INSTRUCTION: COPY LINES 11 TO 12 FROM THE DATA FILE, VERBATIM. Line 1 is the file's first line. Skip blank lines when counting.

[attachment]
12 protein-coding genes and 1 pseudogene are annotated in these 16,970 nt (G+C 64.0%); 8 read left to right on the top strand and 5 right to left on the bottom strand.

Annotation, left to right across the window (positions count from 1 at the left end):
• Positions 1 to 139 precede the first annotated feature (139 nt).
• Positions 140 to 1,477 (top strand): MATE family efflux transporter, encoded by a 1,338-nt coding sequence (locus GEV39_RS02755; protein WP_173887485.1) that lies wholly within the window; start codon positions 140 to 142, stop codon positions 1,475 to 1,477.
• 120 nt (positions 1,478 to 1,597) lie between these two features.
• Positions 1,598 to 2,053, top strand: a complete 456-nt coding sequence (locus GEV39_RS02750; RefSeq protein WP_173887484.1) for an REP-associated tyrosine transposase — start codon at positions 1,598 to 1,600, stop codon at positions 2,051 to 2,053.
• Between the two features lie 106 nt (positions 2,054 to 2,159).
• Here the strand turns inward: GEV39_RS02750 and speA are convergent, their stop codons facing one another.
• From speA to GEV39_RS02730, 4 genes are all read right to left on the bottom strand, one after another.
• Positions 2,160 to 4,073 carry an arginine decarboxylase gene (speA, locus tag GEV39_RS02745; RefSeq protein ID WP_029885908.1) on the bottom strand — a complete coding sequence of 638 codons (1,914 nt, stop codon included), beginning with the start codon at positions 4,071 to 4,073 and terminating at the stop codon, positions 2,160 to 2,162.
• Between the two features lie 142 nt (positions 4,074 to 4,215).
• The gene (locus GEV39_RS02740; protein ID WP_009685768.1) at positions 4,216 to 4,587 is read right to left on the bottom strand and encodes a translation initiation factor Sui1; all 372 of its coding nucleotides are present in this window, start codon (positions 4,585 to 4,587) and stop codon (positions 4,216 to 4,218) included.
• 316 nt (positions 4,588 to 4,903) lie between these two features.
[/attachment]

• Between the two features lie 142 nt (positions 4,074 to 4,215).
• The gene (locus GEV39_RS02740; protein ID WP_009685768.1) at positions 4,216 to 4,587 is read right to left on the bottom strand and encodes a translation initiation factor Sui1; all 372 of its coding nucleotides are present in this window, start codon (positions 4,585 to 4,587) and stop codon (positions 4,216 to 4,218) included.